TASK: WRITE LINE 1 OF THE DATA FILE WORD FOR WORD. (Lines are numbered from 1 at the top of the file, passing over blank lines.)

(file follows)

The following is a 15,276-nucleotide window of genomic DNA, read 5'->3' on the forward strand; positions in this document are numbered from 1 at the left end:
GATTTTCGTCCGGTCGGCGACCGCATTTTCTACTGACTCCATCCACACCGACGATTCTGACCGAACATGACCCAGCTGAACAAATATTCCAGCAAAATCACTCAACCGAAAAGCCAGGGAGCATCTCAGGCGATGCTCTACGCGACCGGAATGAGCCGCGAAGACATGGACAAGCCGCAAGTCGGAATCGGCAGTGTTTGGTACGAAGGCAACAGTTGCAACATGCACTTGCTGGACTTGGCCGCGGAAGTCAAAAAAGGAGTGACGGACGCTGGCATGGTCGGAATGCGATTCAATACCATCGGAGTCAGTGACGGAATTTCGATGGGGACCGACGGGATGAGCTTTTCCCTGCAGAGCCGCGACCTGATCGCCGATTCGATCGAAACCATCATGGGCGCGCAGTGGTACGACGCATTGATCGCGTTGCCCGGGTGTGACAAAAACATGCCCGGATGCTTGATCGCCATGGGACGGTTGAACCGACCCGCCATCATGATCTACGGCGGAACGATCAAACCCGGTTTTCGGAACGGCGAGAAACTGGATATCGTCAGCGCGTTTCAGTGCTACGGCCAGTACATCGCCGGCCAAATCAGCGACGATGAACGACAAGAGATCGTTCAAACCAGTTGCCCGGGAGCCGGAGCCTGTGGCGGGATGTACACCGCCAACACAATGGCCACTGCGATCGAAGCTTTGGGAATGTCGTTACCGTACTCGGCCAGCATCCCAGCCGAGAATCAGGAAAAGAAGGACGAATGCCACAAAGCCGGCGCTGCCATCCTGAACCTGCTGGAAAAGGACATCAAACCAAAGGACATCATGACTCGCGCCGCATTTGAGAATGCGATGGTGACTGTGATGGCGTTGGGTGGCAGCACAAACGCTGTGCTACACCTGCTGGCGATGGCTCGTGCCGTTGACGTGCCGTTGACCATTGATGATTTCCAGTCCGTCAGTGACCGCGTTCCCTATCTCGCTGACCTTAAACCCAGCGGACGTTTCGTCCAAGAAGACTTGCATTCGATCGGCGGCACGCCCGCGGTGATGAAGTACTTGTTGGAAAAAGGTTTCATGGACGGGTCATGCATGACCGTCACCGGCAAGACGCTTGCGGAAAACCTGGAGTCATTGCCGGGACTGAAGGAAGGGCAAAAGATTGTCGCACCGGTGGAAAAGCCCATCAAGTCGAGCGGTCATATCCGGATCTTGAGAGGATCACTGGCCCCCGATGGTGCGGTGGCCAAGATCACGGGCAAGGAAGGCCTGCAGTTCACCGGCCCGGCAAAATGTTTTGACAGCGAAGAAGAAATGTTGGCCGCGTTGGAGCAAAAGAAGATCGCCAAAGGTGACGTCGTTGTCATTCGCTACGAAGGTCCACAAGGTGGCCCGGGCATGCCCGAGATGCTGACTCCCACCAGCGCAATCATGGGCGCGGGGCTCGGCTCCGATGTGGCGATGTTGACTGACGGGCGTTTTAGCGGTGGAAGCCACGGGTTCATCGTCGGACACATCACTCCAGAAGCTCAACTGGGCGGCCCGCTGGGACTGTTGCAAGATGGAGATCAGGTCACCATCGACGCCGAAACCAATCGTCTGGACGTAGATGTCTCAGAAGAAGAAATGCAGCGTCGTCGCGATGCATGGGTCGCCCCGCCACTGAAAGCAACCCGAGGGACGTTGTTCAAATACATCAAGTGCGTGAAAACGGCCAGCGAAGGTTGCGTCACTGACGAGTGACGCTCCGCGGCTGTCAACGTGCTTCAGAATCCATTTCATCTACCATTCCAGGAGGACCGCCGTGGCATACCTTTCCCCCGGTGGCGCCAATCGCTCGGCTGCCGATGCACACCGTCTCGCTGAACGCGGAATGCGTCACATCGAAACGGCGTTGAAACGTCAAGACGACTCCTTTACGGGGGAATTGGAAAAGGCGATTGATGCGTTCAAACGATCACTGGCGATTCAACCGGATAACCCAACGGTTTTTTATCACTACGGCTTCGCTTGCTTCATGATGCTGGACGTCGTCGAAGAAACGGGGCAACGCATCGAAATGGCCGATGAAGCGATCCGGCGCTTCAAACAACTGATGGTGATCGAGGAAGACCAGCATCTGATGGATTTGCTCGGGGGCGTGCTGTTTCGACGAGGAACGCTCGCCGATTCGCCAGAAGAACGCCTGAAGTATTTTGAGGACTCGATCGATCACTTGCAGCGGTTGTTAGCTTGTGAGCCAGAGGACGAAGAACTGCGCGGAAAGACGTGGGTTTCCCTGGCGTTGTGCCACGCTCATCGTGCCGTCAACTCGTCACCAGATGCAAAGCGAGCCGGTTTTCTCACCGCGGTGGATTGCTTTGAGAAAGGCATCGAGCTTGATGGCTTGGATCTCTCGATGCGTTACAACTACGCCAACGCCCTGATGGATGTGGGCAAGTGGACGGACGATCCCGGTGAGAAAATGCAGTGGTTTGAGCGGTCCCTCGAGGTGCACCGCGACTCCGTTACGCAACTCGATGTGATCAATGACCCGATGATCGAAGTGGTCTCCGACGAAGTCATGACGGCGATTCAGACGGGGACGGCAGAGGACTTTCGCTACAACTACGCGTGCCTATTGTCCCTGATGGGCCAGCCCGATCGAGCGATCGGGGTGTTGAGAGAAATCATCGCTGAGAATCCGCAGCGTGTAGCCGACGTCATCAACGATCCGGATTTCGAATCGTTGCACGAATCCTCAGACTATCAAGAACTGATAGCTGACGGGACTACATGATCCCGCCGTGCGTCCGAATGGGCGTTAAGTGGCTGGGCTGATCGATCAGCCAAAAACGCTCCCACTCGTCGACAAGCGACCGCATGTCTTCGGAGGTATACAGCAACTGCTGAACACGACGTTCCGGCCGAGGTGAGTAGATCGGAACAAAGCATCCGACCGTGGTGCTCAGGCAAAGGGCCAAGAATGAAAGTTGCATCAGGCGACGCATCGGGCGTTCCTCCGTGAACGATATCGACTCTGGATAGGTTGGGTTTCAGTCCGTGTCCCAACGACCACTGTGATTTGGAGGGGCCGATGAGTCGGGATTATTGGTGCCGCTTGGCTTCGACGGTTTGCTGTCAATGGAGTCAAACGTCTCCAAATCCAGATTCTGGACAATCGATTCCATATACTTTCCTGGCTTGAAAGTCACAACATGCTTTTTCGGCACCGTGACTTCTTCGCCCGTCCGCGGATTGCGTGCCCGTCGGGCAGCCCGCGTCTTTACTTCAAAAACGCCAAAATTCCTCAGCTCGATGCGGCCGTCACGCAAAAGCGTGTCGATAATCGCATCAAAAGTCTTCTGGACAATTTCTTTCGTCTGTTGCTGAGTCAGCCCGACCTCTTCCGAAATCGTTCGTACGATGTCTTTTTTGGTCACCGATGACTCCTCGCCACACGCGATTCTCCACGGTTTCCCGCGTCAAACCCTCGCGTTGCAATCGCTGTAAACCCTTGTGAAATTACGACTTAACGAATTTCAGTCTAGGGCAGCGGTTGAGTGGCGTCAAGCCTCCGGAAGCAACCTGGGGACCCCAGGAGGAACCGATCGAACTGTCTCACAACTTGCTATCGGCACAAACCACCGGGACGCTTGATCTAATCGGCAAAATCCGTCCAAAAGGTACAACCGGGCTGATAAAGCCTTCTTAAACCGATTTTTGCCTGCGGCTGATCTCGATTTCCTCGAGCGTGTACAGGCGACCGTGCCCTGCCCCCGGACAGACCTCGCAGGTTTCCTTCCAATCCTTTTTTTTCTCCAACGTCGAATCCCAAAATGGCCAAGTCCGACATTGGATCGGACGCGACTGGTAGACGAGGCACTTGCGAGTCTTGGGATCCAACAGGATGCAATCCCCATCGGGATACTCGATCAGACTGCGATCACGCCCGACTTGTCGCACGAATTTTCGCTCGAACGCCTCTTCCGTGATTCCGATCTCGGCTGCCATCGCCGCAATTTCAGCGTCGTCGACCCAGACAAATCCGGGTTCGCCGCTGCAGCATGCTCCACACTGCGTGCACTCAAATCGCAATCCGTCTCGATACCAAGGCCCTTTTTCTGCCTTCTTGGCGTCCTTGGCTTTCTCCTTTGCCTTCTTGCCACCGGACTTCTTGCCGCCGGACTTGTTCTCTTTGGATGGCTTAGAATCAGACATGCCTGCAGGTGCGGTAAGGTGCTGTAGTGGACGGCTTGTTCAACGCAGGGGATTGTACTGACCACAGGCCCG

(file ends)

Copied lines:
The following is a 15,276-nucleotide window of genomic DNA, read 5'->3' on the forward strand; positions in this document are numbered from 1 at the left end: